Columbia University historian Mark Lilla does a short Q&A in this week’s New York Times book review.
[T]here’s another factor, I think, and that is the centrality of economic policy to our politics today, and its inherent complexity. Though wars are complicated things, it’s not hard to develop a defensible position about their legitimacy or illegitimacy. But you need to know a fair amount about finance to make any sense, for example, of the bank collapses and bailouts of 2008-9 and the stimulus that followed. Very few people have that, but in a democracy everyone is supposed to have an opinion about everything. Everyone’s opinion is supposed to matter; you shouldn’t need higher education to chime in. But on economic policy you do. This opens the field to charlatans who demonize educated elites and reassure people that “it’s really all very simple.”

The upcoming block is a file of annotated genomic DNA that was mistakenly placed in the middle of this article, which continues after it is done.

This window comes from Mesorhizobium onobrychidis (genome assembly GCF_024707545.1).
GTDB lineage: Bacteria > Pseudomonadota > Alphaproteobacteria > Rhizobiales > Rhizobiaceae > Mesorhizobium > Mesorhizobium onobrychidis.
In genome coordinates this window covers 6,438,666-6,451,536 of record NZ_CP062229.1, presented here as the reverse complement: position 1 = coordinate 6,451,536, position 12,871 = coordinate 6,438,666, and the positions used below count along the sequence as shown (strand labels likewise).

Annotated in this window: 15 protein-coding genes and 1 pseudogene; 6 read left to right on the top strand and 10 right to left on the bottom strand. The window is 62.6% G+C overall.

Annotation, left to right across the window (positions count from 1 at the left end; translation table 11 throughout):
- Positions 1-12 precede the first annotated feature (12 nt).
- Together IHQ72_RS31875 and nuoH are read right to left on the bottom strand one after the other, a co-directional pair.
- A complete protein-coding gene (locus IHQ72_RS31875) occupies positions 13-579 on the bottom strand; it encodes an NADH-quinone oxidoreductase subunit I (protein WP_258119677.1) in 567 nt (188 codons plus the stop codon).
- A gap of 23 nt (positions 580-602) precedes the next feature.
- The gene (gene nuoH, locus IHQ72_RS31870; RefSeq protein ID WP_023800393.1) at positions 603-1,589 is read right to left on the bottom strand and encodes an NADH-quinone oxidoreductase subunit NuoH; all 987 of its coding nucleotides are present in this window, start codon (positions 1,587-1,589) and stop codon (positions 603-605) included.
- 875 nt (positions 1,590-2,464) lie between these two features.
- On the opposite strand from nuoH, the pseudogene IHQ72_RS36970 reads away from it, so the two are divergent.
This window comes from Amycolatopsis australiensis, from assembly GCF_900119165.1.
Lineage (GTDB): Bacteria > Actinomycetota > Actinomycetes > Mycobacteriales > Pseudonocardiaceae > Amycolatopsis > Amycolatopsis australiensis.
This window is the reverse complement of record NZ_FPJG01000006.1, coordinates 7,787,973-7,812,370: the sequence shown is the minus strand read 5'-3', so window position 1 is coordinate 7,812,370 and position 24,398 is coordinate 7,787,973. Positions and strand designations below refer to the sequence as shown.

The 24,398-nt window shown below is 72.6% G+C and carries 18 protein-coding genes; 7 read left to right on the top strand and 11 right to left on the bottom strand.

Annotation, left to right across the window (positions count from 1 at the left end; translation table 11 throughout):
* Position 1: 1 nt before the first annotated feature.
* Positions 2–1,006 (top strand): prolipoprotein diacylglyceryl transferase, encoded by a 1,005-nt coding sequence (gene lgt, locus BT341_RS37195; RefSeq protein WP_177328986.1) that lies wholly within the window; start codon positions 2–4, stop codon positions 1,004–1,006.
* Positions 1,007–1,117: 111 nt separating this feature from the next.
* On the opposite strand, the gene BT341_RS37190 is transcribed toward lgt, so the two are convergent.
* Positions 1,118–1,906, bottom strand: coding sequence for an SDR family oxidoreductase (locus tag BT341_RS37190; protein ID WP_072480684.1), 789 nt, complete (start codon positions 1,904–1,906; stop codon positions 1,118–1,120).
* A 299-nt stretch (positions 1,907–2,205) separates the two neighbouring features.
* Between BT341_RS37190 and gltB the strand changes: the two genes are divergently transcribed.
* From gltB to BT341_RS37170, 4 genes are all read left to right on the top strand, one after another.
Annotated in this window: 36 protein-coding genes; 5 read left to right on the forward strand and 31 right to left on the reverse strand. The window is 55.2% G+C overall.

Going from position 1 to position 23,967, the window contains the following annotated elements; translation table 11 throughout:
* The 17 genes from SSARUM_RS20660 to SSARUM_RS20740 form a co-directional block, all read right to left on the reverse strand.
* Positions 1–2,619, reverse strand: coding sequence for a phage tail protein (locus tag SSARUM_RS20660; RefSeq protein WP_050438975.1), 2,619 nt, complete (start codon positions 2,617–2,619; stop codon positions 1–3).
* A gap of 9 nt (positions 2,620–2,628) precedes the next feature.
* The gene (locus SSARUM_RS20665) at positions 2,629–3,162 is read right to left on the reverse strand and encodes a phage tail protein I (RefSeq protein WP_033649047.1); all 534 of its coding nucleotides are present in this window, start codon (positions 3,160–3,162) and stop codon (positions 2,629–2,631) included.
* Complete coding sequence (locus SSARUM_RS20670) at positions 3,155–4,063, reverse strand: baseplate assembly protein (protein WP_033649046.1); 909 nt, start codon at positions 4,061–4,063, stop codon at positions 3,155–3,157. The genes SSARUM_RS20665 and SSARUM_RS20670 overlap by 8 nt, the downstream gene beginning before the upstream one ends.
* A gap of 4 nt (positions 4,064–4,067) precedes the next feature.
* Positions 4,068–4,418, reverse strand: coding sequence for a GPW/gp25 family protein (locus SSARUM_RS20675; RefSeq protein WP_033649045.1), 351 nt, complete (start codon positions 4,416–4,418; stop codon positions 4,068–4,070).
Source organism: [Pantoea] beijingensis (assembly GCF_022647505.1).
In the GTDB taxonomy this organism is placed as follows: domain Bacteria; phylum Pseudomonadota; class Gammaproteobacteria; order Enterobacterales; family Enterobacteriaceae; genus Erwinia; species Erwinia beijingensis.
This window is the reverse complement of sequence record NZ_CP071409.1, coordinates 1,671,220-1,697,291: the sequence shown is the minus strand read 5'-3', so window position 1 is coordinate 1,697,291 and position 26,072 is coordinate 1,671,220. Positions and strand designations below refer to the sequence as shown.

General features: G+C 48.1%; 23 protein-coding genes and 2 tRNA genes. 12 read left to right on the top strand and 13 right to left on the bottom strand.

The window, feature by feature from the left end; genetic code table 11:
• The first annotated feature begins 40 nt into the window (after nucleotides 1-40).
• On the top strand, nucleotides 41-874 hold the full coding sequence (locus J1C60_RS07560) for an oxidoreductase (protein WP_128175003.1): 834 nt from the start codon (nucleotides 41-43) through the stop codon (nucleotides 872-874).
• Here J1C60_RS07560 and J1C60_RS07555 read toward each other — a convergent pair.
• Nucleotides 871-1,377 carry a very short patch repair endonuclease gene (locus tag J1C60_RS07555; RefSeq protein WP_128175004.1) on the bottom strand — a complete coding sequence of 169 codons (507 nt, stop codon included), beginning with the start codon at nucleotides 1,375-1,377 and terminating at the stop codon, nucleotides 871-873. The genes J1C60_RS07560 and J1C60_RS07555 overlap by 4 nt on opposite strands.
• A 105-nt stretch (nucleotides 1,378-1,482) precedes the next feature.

The emphasis is mine.
Though I agree that there certainly are many charlatans who demonize educated elites and have simple (and almost surely mistaken) answers to complex questions, I find that, on matters of social science, many people think they know more than they actually do (because hey, they live in society!) and are prone to dismiss experts as ideological hacks. Continue reading